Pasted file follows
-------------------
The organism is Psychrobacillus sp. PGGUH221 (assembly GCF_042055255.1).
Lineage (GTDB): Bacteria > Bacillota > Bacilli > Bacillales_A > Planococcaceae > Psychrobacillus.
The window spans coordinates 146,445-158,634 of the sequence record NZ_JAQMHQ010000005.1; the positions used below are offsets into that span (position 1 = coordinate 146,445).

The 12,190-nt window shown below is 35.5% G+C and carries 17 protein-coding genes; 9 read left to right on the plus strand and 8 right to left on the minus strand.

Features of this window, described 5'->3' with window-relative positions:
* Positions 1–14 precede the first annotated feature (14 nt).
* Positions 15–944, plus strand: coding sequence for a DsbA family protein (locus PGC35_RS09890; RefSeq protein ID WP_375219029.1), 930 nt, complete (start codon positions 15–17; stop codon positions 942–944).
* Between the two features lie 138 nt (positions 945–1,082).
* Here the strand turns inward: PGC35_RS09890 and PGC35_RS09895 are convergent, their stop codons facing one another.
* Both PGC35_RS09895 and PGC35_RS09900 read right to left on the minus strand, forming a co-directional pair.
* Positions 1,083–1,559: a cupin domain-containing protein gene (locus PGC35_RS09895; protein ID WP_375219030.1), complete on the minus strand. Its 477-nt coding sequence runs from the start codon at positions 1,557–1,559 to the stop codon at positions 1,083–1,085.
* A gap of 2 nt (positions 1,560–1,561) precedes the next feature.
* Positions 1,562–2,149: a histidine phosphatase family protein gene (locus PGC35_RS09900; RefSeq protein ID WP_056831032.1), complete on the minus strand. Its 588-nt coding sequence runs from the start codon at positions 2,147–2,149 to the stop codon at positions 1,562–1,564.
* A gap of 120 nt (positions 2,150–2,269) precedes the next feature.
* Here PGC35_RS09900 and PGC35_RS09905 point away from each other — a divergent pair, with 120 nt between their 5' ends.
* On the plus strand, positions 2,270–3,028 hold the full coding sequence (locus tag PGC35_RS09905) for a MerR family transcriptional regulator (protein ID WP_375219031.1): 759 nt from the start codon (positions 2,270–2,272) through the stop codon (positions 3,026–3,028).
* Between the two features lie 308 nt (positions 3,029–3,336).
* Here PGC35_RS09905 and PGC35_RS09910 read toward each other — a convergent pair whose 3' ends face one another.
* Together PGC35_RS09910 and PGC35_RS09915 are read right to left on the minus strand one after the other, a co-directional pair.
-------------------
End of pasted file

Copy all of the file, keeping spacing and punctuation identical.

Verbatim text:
The organism is Psychrobacillus sp. PGGUH221 (assembly GCF_042055255.1).
Lineage (GTDB): Bacteria > Bacillota > Bacilli > Bacillales_A > Planococcaceae > Psychrobacillus.
The window spans coordinates 146,445-158,634 of the sequence record NZ_JAQMHQ010000005.1; the positions used below are offsets into that span (position 1 = coordinate 146,445).

The 12,190-nt window shown below is 35.5% G+C and carries 17 protein-coding genes; 9 read left to right on the plus strand and 8 right to left on the minus strand.

Features of this window, described 5'->3' with window-relative positions:
* Positions 1–14 precede the first annotated feature (14 nt).
* Positions 15–944, plus strand: coding sequence for a DsbA family protein (locus PGC35_RS09890; RefSeq protein ID WP_375219029.1), 930 nt, complete (start codon positions 15–17; stop codon positions 942–944).
* Between the two features lie 138 nt (positions 945–1,082).
* Here the strand turns inward: PGC35_RS09890 and PGC35_RS09895 are convergent, their stop codons facing one another.
* Both PGC35_RS09895 and PGC35_RS09900 read right to left on the minus strand, forming a co-directional pair.
* Positions 1,083–1,559: a cupin domain-containing protein gene (locus PGC35_RS09895; protein ID WP_375219030.1), complete on the minus strand. Its 477-nt coding sequence runs from the start codon at positions 1,557–1,559 to the stop codon at positions 1,083–1,085.
* A gap of 2 nt (positions 1,560–1,561) precedes the next feature.
* Positions 1,562–2,149: a histidine phosphatase family protein gene (locus PGC35_RS09900; RefSeq protein ID WP_056831032.1), complete on the minus strand. Its 588-nt coding sequence runs from the start codon at positions 2,147–2,149 to the stop codon at positions 1,562–1,564.
* A gap of 120 nt (positions 2,150–2,269) precedes the next feature.
* Here PGC35_RS09900 and PGC35_RS09905 point away from each other — a divergent pair, with 120 nt between their 5' ends.
* On the plus strand, positions 2,270–3,028 hold the full coding sequence (locus tag PGC35_RS09905) for a MerR family transcriptional regulator (protein ID WP_375219031.1): 759 nt from the start codon (positions 2,270–2,272) through the stop codon (positions 3,026–3,028).
* Between the two features lie 308 nt (positions 3,029–3,336).
* Here PGC35_RS09905 and PGC35_RS09910 read toward each other — a convergent pair whose 3' ends face one another.
* Together PGC35_RS09910 and PGC35_RS09915 are read right to left on the minus strand one after the other, a co-directional pair.